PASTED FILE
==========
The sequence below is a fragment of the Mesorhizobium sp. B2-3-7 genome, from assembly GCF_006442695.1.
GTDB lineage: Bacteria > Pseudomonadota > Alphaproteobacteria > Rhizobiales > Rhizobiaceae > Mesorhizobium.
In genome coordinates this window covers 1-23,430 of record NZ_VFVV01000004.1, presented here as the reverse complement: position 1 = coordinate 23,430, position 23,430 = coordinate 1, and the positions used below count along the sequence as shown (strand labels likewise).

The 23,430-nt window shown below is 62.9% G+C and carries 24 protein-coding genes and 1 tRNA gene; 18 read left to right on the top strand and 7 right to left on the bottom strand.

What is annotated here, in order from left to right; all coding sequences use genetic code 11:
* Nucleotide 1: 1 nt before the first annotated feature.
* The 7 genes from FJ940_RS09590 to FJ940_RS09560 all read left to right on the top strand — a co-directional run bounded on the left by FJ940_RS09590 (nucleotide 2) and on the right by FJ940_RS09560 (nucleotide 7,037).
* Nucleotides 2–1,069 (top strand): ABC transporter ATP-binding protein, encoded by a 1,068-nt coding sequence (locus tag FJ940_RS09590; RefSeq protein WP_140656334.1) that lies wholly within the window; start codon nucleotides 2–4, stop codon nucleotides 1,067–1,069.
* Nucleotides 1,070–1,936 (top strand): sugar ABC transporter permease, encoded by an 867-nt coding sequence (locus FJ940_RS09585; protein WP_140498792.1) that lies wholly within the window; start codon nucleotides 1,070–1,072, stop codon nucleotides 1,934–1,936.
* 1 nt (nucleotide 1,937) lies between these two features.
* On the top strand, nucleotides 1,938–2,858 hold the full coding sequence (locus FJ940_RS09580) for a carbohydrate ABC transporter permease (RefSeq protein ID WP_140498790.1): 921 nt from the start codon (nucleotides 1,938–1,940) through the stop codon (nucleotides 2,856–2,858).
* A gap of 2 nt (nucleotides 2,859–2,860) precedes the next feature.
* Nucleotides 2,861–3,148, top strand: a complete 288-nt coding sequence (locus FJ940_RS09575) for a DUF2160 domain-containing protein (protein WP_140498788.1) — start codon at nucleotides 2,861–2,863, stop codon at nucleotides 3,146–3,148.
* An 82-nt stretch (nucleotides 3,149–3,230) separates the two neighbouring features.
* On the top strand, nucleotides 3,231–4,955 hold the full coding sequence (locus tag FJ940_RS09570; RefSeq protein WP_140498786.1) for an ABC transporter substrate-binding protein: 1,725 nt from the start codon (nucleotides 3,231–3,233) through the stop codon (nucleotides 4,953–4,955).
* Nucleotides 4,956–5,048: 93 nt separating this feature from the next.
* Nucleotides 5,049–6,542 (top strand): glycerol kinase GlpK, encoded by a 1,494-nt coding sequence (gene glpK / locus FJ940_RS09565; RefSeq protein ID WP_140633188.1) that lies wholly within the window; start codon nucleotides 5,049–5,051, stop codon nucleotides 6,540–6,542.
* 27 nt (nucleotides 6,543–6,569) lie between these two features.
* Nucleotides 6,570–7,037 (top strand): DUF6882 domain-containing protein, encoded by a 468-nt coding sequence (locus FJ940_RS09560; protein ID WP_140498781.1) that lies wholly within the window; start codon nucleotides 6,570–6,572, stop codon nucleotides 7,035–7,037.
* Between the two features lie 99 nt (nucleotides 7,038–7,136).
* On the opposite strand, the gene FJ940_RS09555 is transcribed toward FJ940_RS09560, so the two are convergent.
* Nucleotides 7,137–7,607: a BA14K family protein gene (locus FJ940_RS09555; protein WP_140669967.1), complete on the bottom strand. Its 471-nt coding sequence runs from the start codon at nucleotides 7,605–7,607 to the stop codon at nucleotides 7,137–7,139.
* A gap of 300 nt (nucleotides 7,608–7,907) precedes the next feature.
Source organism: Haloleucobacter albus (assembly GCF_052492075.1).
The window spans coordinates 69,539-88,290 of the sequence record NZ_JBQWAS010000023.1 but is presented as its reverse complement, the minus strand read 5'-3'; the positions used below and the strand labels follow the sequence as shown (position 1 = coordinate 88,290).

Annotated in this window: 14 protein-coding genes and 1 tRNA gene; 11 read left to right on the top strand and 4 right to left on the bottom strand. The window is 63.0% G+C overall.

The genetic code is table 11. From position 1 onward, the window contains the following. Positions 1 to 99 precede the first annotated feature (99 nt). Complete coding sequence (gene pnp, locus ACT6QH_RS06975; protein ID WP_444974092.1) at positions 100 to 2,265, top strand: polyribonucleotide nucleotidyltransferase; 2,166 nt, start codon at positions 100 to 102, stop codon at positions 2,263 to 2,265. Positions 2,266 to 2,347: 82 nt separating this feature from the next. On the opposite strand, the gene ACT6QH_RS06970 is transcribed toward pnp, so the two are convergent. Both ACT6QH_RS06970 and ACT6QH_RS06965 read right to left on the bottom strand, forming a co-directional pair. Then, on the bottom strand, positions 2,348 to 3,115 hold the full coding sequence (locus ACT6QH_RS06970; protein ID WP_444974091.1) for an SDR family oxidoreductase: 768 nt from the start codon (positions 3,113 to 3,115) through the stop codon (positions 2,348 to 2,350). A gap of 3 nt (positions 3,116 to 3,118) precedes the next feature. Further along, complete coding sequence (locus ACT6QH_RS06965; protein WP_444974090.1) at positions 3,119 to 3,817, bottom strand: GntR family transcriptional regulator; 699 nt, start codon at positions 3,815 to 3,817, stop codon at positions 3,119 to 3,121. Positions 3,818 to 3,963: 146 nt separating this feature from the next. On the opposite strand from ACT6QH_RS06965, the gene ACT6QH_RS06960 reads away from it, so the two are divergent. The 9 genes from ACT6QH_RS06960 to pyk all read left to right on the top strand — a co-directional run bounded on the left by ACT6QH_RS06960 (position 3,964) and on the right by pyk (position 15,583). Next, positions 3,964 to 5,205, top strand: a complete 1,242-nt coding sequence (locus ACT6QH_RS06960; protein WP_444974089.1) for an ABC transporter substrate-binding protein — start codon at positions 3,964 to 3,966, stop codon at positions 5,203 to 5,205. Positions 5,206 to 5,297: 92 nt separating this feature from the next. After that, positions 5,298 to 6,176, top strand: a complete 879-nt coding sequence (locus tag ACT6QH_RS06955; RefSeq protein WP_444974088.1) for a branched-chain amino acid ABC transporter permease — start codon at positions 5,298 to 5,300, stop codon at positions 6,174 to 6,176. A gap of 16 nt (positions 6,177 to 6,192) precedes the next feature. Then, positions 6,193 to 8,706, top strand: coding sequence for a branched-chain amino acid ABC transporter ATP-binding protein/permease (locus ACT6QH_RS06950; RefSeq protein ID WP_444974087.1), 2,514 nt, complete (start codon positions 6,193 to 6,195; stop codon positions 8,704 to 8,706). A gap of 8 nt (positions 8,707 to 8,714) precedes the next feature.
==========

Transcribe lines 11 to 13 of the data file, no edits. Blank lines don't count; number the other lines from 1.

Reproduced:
* On the top strand, nucleotides 1,938–2,858 hold the full coding sequence (locus FJ940_RS09580) for a carbohydrate ABC transporter permease (RefSeq protein ID WP_140498790.1): 921 nt from the start codon (nucleotides 1,938–1,940) through the stop codon (nucleotides 2,856–2,858).
* A gap of 2 nt (nucleotides 2,859–2,860) precedes the next feature.
* Nucleotides 2,861–3,148, top strand: a complete 288-nt coding sequence (locus FJ940_RS09575) for a DUF2160 domain-containing protein (protein WP_140498788.1) — start codon at nucleotides 2,861–2,863, stop codon at nucleotides 3,146–3,148.